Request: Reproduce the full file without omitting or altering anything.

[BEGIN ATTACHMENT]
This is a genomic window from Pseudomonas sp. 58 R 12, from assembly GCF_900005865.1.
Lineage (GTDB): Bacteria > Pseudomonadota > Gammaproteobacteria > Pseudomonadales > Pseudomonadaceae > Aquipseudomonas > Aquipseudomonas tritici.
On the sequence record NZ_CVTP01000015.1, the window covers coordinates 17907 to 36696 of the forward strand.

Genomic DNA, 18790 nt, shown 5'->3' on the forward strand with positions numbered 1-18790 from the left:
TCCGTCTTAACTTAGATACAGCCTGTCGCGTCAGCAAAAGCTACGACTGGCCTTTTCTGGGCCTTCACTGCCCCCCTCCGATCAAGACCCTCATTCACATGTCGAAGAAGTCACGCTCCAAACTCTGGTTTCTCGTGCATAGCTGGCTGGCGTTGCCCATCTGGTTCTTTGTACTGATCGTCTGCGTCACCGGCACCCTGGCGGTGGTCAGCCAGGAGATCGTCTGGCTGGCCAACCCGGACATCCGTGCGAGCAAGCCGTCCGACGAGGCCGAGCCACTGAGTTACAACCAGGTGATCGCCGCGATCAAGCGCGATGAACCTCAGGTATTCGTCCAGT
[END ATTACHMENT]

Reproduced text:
This is a genomic window from Pseudomonas sp. 58 R 12, from assembly GCF_900005865.1.
Lineage (GTDB): Bacteria > Pseudomonadota > Gammaproteobacteria > Pseudomonadales > Pseudomonadaceae > Aquipseudomonas > Aquipseudomonas tritici.
On the sequence record NZ_CVTP01000015.1, the window covers coordinates 17907 to 36696 of the forward strand.

Genomic DNA, 18790 nt, shown 5'->3' on the forward strand with positions numbered 1-18790 from the left:
TCCGTCTTAACTTAGATACAGCCTGTCGCGTCAGCAAAAGCTACGACTGGCCTTTTCTGGGCCTTCACTGCCCCCCTCCGATCAAGACCCTCATTCACATGTCGAAGAAGTCACGCTCCAAACTCTGGTTTCTCGTGCATAGCTGGCTGGCGTTGCCCATCTGGTTCTTTGTACTGATCGTCTGCGTCACCGGCACCCTGGCGGTGGTCAGCCAGGAGATCGTCTGGCTGGCCAACCCGGACATCCGTGCGAGCAAGCCGTCCGACGAGGCCGAGCCACTGAGTTACAACCAGGTGATCGCCGCGATCAAGCGCGATGAACCTCAGGTATTCGTCCAGT